While waiting, another trio (two guys and a girl) crossed the street to where I was standing. One fellow was wearing a black tee-shirt with “Got Jesus?” across the front. I stopped them to engage in conversation, when not even two entire sentences into it, the girl let loose the fowlest language. I arrested her attention, saying, “please watch your language, there are women present.” Her mouth dropped open and she stared at me, trying to move away. She clearly did not know what to do with herself. I turned to the “Got Jesus?” guy and said, “let me ask you a question—would you consider yourself to be good person?” I took all three through the Good Person test, and the closer I got to talking about Jesus, the angrier the tee-shirt guy got. I said, “I’m curious, why are you wearing that shirt?”

“I just want to know if everybody else got’s Jesus,” he said in a very nasty tone. I asked if he’d kept the third commandment, to which I heard another explicative. He made it clear to me that I had just now totally torqued him off, and he was leaving, so he disappeared down the sidewalk, friends in tow.

We made our way back to the Fountain where other teams were coming and going, engaging people in conversation. My team took up another conversation with a fellow who had some very good, serious questions (he was very much out of place with this party crowd) and spent the rest of the evening with him. As they were talking, I saw two girls sitting on the wall near the street. Now, I don’t like to talk to girls alone, but I was compelled to go talk to them—after all, we were on the street, people were everywhere, my team was just a few yards to my left.
I pulled out this tract that looks like a newspaper with headlines like, “Man Cuts Up Raped Wife,” and “Fat Guy Found Dead in Bathroom” and my personal favorite, “Woman’s Body Devoured by Dogs.” I asked them what they thought of these articles (we scanned them briefly) and they were grossed out. I then told them these were actual stories that came out of the “Good Book.” Then asked if they knew what the “Good Book” was. They knew it was the Bible, but could not seem to put the pieces together. I then asked, “why is the Bible called ‘The Good Book,’ but is full of stories about killing, rape, cannibalism, war, incest, beheadings, etc.?” They were stunned and literally sat with their mouths hanging open. I let them off the hook, teaching them that the Bible is an accurate record of how God sees the heart, we are not as good as we think we are.

I took them through the Good Person test and showed there was no difference between the way we really are and those who live around us. I began to talk about the substitutionary death of Christ and the need to repent, when this guy came from out of nowhere and sat right down beside the girls, interrupting me by telling me what he thought about these girls. I knew right away this was a spiritual attack and at the most crucial moment, these girls had to know the expediency of their action—the rest of eternity depended on what they did with Jesus. The guy kept trying to interrupt, and if he was not talking, cell phones began ringing. One girl kept her eyes on me. The guy leans over to her and says, “Come with me.” She looks at him, looks at me, looks at him, looks at me—an obvious sign of struggle. I pressed the urgency to repent and follow Jesus.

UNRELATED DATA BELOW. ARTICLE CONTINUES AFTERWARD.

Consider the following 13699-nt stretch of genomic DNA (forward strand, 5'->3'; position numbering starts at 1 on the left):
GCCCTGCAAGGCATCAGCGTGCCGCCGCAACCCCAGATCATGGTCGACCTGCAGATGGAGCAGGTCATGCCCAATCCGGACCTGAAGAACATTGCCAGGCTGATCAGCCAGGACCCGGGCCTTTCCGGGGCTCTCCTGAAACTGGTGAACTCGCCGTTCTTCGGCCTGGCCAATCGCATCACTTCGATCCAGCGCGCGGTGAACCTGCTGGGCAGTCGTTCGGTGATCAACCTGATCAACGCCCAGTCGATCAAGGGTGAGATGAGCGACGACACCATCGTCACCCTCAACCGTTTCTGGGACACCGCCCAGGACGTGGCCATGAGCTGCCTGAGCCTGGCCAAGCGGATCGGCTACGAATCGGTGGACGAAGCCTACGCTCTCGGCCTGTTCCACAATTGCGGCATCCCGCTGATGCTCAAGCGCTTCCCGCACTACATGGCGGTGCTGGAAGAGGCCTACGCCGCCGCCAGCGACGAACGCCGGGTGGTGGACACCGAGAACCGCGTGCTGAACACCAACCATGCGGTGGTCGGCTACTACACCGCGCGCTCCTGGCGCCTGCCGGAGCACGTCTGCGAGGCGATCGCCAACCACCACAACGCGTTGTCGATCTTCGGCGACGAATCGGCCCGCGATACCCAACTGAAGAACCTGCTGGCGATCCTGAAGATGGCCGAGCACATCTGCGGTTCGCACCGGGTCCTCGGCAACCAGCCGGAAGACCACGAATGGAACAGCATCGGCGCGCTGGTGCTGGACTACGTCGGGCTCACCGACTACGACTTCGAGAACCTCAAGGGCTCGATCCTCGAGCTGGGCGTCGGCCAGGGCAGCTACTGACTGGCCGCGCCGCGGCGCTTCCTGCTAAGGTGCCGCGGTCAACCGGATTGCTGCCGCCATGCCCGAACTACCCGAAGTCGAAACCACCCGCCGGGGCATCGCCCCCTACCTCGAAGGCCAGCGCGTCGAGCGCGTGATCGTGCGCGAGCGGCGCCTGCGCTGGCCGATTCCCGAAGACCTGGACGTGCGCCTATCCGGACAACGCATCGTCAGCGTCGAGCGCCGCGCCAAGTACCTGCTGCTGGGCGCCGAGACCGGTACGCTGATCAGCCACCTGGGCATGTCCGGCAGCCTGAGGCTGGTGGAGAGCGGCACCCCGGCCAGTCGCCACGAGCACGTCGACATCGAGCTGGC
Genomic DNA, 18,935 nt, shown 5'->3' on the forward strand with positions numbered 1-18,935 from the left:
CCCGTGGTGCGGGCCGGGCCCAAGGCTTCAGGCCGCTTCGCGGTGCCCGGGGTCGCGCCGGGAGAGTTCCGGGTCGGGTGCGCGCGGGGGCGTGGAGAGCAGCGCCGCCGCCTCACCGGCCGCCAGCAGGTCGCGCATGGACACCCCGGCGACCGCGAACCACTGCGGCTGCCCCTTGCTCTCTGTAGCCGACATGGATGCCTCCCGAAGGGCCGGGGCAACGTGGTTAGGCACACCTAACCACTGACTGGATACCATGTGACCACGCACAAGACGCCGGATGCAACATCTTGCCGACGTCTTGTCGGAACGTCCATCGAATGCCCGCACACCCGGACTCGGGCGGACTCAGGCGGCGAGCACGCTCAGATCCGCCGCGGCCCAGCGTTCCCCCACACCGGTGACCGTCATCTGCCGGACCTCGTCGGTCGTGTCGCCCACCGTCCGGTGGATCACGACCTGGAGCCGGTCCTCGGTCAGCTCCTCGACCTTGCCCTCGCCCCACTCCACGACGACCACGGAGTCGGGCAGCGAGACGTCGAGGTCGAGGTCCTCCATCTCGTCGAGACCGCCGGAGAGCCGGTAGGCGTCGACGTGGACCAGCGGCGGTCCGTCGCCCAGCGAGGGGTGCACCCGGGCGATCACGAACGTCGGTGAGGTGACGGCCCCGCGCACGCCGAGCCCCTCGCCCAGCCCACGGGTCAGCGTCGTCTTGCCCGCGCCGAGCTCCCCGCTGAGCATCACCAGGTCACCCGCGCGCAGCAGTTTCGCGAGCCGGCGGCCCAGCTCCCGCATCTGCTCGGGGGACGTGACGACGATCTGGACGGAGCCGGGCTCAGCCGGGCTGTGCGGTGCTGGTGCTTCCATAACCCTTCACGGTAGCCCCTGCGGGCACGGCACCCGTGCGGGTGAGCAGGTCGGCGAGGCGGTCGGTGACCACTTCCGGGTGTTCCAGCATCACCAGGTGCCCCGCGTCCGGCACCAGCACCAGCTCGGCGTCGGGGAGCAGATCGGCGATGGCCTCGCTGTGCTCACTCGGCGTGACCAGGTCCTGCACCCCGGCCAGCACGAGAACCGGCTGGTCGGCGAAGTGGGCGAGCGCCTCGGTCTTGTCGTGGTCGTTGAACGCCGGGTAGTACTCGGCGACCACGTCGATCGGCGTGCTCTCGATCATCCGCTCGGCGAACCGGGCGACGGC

He started to bring up things that had nothing to do with the price of tea in China and was more slippery than a catfish with a cold on a warm summer day. He smiled and retorted, smiled and cavorted, smiled and blasphemed. I pressed even harder, perhaps should have prayed that the Lord rebuke him . . .

They got up and left with the man. All I could do was shut my eyes, hang my head and pray they had a restless night, that their consciences would nag them, the Lord keep them safe and save their souls. I felt gut-punched and wanted to get up on the wall and begin open-air preaching out of desperation for the lost—everyone passing me by was going to hell . . . all I could do was pray. I was finished for the night.

About midnight we made our way back for debriefing and dragged ourselves back home, praising the Lord for what He had done. One guy on drugs approached another team and asked, “Are you guys Christians?” When they asked why he wanted to know, he said, “Because you guys are always in two’s.” Interesting!

Someone else reported reaping a harvest of one repentant soul, while others shared experiences of meeting freshmen who were trying out the party scene, after leaving home and church for the first time in their lives. We praise God He was there to meet them and convict their hearts.

Can’t wait for next week! Pray up!